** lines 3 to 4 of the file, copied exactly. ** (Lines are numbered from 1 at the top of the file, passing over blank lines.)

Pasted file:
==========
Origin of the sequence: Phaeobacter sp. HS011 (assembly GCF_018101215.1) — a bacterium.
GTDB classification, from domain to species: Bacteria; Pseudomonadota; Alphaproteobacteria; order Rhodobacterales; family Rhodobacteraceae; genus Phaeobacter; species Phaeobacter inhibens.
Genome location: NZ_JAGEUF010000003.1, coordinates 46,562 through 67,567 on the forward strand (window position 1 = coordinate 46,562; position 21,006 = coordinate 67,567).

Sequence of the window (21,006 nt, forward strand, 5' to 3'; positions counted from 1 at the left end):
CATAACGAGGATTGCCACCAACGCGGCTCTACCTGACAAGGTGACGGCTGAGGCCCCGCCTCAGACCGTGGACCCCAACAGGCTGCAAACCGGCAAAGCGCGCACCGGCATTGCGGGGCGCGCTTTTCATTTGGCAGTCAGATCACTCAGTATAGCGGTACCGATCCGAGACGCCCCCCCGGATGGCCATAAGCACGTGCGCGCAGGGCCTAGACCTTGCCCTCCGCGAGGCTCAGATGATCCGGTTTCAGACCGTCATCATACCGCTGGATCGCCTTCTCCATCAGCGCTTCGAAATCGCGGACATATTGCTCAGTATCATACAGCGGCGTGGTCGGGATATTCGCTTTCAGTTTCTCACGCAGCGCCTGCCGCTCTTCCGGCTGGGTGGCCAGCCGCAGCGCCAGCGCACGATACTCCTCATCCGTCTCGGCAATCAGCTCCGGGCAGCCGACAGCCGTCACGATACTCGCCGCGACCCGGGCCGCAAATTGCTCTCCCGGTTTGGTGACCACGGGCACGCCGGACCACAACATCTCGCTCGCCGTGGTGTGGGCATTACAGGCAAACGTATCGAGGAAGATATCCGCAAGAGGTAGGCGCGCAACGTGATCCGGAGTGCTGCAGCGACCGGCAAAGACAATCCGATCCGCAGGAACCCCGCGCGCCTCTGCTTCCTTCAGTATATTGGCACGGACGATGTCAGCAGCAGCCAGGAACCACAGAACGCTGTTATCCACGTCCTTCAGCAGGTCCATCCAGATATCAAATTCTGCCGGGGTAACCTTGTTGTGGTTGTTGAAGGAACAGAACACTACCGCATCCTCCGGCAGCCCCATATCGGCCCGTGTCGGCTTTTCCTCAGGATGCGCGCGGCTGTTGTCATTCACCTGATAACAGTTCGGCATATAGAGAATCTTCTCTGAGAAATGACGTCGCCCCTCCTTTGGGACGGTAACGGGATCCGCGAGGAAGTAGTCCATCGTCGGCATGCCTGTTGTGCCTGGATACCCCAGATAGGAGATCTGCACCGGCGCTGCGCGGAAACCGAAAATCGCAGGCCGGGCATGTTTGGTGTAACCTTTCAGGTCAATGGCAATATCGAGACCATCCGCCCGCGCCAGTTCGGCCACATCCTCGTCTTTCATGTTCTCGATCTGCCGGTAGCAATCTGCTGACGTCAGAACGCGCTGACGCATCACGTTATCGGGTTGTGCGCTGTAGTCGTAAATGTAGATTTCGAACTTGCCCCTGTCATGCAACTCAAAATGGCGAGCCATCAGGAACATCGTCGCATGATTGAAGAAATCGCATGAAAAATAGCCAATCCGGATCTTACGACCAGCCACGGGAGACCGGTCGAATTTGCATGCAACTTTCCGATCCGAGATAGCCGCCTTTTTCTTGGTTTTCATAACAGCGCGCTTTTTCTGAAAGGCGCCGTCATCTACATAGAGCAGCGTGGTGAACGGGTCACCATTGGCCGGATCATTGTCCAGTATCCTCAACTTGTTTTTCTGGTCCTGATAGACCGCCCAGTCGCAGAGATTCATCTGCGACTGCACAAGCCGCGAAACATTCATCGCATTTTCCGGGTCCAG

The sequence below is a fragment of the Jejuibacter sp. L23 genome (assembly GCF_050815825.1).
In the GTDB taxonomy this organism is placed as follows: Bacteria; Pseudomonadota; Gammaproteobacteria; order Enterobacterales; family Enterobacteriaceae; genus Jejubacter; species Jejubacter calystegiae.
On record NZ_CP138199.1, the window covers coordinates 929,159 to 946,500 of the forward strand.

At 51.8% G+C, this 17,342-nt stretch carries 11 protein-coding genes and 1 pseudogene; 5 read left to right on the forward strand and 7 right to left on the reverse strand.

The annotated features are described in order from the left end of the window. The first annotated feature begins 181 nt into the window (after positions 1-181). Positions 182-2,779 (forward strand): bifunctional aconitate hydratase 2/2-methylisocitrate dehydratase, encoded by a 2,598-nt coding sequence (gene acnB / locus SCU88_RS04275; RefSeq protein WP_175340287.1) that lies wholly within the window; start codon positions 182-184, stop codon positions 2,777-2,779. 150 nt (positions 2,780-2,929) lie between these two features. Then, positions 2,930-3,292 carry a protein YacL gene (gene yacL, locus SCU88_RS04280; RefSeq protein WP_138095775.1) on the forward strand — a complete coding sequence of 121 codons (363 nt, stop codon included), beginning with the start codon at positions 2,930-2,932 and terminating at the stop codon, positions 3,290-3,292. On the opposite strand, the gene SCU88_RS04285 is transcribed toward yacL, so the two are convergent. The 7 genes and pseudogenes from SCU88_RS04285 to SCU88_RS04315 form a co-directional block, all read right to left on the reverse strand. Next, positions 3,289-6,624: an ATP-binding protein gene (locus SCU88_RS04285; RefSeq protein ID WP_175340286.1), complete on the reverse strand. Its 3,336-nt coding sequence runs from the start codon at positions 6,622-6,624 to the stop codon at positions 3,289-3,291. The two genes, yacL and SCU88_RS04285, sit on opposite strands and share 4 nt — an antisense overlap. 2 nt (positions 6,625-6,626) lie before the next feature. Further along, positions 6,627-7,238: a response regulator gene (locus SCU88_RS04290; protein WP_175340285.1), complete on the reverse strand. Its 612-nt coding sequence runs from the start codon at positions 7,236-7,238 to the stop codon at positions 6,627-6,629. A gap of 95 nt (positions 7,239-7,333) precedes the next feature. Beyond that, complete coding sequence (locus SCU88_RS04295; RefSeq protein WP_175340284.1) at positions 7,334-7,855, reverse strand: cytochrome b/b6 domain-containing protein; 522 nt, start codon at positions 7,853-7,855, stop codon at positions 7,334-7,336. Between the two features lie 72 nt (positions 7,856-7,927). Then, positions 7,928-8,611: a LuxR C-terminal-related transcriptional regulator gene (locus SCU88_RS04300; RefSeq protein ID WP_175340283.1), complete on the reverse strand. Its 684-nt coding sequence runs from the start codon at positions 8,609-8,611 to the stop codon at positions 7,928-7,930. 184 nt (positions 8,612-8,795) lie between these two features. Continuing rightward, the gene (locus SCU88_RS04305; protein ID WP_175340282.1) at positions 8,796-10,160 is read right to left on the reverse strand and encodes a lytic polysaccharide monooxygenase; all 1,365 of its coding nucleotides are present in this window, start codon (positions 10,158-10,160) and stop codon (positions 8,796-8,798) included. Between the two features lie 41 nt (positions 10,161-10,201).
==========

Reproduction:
Genome location: NZ_JAGEUF010000003.1, coordinates 46,562 through 67,567 on the forward strand (window position 1 = coordinate 46,562; position 21,006 = coordinate 67,567).

Sequence of the window (21,006 nt, forward strand, 5' to 3'; positions counted from 1 at the left end):